A prominent lawyer responsible for bringing civil damages claims in the phone-hacking scandal accepted £30,000 from the Metropolitan Police yesterday to settle a long-running libel claim.
Mark Lewis, who was placed under surveillance by News International prior to the full extent of voicemail interception becoming public, sued Scotland Yard after it said he misquoted one of its officers as saying that there were about 6,000 potential victims of phone hacking by the News of the World.
The lawyer complained that the allegation suggested he had lied to a parliamentary select committee when he gave evidence about voicemail interception in 2009 and cited the conversation he had held with Detective Inspector Mark Maberly about the 6,000 figure.
The Yard, which will also pay nearly £180,000 to Mr Lewis in costs, said it accepted that the solicitor had given evidence "to the best of his recollection". It added that its statement that Mr Maberly had been "wrongly quoted" about the number of hacking victims "may have been misinterpreted in some quarters".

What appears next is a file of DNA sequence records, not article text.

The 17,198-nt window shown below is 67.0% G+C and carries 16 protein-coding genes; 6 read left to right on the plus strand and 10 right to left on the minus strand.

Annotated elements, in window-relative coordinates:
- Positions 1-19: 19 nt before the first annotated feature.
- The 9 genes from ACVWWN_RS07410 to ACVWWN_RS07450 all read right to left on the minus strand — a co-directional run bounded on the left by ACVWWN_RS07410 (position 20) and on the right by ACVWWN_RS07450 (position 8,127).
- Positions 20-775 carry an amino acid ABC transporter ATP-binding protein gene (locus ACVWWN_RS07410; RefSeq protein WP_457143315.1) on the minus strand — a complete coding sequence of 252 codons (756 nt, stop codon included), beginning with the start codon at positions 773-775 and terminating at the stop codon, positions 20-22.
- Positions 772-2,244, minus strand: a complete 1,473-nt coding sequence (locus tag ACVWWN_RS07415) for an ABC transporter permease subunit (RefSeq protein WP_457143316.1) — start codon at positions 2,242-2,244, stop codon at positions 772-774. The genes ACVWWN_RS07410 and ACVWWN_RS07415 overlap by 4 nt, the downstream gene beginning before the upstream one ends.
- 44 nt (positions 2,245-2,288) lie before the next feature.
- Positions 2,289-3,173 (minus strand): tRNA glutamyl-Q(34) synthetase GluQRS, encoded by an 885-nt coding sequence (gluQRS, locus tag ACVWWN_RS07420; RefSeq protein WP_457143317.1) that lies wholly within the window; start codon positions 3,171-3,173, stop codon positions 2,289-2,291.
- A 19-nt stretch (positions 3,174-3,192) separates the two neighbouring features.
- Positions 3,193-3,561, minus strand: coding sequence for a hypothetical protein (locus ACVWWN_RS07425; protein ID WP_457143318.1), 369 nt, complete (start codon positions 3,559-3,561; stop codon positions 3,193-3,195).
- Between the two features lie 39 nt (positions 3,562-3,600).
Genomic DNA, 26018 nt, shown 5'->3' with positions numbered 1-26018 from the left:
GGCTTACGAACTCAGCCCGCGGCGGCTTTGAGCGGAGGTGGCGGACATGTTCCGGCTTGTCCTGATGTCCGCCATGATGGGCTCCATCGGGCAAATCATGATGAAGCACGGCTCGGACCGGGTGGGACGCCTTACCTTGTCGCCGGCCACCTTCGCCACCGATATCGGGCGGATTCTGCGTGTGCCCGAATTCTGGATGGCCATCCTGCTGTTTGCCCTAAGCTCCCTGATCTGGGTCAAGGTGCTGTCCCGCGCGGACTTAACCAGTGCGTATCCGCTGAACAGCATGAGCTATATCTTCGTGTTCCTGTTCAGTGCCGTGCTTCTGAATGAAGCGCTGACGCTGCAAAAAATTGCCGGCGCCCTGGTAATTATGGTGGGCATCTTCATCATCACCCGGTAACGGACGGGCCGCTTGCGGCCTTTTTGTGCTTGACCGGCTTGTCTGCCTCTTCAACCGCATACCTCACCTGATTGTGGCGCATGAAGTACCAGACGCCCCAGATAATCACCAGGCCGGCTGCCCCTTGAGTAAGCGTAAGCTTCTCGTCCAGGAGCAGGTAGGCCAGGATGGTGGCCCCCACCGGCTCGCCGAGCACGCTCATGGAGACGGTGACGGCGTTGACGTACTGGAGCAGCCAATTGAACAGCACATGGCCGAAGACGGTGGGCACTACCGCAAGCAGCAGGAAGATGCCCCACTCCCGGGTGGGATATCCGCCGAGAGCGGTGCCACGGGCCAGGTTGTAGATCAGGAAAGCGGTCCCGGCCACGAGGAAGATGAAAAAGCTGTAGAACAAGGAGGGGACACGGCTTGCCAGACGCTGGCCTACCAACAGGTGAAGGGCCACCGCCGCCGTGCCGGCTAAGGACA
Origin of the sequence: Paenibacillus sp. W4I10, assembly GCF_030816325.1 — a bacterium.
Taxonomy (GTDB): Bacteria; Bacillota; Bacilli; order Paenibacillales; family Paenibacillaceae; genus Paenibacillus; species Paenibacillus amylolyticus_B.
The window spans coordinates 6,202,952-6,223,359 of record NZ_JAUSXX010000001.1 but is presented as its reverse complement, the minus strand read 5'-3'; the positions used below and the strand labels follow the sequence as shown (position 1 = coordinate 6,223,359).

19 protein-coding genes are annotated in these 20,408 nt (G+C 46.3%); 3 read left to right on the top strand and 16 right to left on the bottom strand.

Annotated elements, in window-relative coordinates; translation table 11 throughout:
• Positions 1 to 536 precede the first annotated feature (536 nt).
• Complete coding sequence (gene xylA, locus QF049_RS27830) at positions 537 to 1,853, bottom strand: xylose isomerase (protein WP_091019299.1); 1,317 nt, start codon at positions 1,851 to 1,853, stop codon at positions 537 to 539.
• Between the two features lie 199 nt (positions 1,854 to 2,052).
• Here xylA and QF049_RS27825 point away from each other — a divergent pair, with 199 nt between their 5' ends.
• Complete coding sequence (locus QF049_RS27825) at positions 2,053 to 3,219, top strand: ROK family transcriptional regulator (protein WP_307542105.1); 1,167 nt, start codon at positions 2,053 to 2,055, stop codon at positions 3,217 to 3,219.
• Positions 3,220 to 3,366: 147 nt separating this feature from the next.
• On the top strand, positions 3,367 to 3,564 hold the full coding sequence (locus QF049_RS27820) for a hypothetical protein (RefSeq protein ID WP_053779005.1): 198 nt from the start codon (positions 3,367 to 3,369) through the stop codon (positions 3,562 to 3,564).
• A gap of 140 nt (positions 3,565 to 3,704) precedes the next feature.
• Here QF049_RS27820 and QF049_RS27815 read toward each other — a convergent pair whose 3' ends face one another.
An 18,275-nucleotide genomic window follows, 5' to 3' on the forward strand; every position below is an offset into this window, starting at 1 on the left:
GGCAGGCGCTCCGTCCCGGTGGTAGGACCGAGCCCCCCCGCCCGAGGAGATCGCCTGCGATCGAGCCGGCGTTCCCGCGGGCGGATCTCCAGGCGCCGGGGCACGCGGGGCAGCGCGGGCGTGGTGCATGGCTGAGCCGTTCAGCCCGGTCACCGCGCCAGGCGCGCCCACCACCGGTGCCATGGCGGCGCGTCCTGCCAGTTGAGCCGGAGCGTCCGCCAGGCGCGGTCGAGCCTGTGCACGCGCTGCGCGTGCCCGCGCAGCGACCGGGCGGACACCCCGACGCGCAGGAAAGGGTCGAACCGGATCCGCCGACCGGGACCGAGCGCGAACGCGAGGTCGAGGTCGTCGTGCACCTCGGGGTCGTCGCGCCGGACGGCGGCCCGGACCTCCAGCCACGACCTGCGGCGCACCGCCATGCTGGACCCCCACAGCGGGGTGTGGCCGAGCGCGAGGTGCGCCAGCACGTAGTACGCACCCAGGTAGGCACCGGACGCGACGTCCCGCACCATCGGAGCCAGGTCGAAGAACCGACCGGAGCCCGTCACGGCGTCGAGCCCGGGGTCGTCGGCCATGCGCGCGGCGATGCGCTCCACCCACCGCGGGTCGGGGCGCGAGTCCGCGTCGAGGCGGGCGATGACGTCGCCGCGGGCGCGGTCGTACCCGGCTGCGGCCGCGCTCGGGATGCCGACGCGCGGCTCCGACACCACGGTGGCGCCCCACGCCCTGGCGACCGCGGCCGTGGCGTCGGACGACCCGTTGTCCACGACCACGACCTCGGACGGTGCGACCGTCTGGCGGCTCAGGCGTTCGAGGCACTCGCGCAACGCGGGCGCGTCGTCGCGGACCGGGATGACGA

Mr Lewis is one of a small number of lawyers who played a key role in bringing the full extent of the phone-hacking scandal to light. He represented the footballers' union boss Gordon Taylor, who was awarded a £725,000 settlement in 2009, and the family of the murdered schoolgirl Milly Dowler.
More recently, the solicitor has announced his intention to bring legal proceedings on behalf of three individuals over alleged phone hacking against News Corp in the United States.